WATCH: You’re Probably Weighing Yourself Wrong

Meghan Overdeep

It only takes a few seconds, but the act of stepping on a bathroom scale can be enough to make or break your entire day—especially if you’re actively trying to lose weight.

But the thing about the simple act of standing on a scale is that there’s actually nothing simple about it. It turns out there is most definitely a right way and wrong way to weigh yourself, and doing it the right way is essential to weight loss.

First and foremost is consistency. “Make it part of your morning ritual," Holly Wyatt, M.D., associate director of the University of Colorado Anschutz Health and Wellness Center, told Consumer Reports. “You need to know that number on a consistent basis to help you manage your weight and make better decisions about your health."

There’s plenty of science to back her up too. In a 2015 Journal of Obesity study, Cornell University researchers who tracked 162 overweight women and men over two years found that those who weighed themselves every day and tracked their results were more successful in losing weight and keeping it off.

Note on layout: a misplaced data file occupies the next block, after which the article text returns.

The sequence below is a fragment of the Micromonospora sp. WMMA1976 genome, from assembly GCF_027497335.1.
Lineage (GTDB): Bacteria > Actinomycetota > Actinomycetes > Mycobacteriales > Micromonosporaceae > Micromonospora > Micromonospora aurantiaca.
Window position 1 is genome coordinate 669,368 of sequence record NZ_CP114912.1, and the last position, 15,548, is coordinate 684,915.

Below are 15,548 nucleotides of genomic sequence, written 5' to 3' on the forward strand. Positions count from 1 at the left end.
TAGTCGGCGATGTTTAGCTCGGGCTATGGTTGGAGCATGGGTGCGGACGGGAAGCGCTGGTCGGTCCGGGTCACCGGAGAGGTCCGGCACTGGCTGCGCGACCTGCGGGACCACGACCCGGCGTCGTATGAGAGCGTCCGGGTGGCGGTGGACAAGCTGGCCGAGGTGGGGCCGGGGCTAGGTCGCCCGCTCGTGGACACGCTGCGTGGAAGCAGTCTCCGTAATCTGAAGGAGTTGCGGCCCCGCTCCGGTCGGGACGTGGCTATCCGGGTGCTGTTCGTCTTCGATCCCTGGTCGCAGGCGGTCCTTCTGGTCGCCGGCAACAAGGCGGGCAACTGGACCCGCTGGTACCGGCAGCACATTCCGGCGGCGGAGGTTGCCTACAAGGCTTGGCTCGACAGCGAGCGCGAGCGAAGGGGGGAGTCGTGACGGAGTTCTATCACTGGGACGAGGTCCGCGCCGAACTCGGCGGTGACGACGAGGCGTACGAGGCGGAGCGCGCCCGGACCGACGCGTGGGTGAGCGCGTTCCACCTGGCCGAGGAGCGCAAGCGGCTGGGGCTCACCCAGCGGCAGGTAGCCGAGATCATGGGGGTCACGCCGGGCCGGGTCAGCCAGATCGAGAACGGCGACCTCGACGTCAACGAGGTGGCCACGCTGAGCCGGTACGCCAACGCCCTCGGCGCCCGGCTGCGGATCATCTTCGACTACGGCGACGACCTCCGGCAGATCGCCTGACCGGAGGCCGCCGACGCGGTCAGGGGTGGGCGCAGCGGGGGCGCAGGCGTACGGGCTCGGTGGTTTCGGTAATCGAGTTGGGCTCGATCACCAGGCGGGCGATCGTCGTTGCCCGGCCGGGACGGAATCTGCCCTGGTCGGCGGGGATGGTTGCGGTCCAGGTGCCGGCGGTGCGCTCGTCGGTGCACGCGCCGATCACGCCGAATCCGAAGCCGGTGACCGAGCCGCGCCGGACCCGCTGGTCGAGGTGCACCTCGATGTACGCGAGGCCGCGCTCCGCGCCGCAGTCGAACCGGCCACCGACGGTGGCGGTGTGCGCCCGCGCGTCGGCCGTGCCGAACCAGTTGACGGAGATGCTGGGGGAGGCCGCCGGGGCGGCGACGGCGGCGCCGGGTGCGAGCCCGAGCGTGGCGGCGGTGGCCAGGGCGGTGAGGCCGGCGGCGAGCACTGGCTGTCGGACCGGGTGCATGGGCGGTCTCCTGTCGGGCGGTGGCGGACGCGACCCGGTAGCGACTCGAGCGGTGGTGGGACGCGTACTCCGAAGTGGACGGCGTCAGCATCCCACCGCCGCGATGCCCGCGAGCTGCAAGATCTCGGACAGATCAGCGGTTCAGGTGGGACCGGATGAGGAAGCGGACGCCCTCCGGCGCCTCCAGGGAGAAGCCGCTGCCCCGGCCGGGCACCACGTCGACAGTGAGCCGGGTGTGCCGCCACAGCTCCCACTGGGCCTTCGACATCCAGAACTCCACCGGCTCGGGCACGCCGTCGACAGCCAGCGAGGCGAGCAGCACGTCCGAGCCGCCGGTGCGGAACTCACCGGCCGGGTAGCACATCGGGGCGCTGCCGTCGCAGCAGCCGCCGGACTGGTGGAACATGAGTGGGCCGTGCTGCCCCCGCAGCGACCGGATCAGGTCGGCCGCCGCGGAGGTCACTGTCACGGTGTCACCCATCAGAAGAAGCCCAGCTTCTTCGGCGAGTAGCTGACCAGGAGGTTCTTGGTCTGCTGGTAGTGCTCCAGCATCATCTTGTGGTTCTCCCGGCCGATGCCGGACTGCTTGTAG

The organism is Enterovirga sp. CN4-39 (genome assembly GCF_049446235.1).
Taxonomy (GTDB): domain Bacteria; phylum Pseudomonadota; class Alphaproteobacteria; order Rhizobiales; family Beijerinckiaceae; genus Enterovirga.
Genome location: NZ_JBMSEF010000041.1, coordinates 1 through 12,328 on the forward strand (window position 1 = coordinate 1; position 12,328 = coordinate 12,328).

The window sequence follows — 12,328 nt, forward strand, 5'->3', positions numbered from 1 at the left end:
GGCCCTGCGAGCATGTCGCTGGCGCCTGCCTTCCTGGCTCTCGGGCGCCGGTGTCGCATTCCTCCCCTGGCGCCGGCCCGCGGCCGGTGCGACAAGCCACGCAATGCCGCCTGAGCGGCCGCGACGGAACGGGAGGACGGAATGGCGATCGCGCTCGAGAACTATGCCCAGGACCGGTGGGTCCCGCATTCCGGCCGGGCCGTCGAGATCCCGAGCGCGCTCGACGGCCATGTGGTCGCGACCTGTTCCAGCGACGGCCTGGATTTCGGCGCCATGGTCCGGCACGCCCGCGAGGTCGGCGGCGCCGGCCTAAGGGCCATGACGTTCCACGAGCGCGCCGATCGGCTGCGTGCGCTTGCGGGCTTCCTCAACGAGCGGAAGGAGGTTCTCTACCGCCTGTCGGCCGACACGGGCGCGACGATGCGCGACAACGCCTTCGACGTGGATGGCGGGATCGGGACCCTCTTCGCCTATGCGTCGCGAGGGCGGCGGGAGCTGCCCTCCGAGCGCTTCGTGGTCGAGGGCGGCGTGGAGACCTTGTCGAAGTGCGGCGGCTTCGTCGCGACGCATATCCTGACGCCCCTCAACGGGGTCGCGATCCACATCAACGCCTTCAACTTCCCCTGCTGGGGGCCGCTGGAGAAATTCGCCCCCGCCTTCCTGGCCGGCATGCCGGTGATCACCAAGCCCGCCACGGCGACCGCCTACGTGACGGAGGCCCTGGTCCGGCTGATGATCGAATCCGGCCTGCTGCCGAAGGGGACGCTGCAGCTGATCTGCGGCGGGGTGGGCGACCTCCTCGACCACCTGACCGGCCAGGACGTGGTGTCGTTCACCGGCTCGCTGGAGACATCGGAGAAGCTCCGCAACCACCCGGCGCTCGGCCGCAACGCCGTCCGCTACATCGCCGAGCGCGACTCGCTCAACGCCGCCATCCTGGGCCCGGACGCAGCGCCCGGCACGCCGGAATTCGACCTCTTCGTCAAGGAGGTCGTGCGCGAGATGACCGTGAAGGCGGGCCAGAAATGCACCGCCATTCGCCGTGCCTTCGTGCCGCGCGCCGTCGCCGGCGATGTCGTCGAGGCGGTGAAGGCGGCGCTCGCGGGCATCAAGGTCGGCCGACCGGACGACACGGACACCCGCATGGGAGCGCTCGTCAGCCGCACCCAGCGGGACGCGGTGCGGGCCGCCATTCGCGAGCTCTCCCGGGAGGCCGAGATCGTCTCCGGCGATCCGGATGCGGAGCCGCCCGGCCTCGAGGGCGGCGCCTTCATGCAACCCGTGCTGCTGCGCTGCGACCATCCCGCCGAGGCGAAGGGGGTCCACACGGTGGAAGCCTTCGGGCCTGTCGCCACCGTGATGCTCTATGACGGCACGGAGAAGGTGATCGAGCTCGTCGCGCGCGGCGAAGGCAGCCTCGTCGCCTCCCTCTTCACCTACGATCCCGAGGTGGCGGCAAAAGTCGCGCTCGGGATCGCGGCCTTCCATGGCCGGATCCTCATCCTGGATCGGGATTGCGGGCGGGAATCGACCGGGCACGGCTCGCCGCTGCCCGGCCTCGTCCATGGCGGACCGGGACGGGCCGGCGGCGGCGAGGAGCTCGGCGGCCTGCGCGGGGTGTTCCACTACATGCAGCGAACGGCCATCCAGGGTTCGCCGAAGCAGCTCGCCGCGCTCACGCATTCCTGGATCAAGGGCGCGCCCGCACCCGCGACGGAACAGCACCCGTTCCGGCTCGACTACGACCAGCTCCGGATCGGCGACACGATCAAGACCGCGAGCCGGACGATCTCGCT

Next is placement. It’s essential that you place your scale on a hard, even surface. Carpeting and bath mats are a huge no-no. A wobbly or tilted scale can result in an inaccurate reading.

And then there’s timing. Experts agree: the best time to step on a scale is in the morning before you’ve eaten and after you’ve gone to the bathroom. You should also plan to shower after you’ve weighed yourself.

“Your skin is the largest organ in the body and absorbs fluid easily,” Dr. Keith Kantor, a leading nutritionist and CEO of the Nutritional Addiction Mitigation Eating and Drinking (NAMED) program, told Good Housekeeping. “After a swim or a shower, your body can absorb one to three cups of water, increasing your true weight by a few pounds.”